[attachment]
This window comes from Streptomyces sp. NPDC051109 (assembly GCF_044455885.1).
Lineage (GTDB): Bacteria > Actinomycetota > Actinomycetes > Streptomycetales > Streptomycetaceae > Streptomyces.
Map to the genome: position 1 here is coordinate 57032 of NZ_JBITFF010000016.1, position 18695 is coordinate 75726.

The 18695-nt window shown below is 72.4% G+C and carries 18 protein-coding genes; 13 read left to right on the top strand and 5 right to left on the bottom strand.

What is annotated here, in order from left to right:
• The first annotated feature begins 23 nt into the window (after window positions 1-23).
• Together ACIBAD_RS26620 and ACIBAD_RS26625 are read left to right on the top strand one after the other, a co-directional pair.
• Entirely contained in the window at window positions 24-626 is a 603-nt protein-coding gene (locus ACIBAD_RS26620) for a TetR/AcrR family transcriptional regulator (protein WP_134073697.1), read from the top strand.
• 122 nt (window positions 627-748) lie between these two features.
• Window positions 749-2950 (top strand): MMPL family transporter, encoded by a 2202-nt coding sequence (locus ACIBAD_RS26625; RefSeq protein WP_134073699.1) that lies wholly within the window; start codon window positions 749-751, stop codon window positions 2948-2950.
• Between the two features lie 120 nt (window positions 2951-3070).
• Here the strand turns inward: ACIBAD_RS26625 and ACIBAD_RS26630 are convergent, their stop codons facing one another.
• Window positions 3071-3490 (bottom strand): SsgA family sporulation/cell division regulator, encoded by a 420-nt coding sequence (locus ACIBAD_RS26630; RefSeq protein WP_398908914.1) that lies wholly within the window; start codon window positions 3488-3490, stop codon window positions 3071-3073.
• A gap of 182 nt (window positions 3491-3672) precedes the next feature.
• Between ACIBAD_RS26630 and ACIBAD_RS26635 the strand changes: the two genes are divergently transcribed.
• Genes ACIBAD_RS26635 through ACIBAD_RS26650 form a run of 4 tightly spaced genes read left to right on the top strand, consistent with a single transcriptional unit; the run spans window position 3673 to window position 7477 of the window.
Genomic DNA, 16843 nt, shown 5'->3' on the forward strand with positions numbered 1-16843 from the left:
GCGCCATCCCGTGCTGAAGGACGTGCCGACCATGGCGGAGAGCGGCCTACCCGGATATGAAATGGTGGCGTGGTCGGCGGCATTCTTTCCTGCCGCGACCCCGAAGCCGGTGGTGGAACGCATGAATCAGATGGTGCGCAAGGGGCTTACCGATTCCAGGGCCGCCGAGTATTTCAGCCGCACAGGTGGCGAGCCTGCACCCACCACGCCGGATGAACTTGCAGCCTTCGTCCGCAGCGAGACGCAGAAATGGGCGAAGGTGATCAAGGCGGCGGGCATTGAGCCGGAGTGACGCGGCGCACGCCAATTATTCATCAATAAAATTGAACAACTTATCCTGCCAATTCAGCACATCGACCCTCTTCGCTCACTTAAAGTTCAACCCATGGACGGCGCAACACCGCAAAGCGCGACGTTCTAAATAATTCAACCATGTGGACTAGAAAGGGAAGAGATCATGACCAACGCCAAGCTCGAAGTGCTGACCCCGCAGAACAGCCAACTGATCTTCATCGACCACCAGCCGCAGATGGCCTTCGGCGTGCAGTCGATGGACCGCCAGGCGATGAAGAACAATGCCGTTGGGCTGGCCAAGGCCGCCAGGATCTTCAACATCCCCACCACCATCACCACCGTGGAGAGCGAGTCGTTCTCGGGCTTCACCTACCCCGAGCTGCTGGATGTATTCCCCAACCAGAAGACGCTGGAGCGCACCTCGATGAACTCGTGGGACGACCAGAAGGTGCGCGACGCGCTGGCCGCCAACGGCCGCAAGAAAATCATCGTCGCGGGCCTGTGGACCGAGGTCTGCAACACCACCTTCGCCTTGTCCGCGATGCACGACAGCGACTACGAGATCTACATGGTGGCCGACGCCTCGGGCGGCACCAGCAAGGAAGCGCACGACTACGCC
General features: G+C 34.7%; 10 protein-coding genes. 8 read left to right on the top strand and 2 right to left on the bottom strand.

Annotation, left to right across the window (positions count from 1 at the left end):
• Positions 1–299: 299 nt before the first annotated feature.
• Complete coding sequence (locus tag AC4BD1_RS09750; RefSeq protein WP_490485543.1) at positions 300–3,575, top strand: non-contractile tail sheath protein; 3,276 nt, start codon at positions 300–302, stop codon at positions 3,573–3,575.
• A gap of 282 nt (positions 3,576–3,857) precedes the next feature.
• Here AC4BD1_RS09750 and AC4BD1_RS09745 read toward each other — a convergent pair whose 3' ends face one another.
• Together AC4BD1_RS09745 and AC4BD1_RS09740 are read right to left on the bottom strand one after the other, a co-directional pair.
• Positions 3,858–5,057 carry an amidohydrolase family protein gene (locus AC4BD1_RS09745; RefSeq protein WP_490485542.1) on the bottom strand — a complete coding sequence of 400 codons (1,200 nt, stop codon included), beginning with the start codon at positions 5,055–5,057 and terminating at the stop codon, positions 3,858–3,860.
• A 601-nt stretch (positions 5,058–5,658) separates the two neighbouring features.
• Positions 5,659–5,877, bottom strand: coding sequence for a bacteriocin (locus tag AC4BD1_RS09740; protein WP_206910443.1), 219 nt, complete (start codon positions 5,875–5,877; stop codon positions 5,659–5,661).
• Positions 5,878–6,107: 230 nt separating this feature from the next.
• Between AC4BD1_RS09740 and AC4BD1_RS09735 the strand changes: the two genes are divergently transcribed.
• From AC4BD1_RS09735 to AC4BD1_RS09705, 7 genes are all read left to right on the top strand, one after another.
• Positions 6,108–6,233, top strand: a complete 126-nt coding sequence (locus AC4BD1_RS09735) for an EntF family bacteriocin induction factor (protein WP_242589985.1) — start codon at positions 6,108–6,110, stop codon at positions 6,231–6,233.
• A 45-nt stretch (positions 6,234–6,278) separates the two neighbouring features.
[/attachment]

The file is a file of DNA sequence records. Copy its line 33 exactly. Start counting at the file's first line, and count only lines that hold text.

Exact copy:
• A 45-nt stretch (positions 6,234–6,278) separates the two neighbouring features.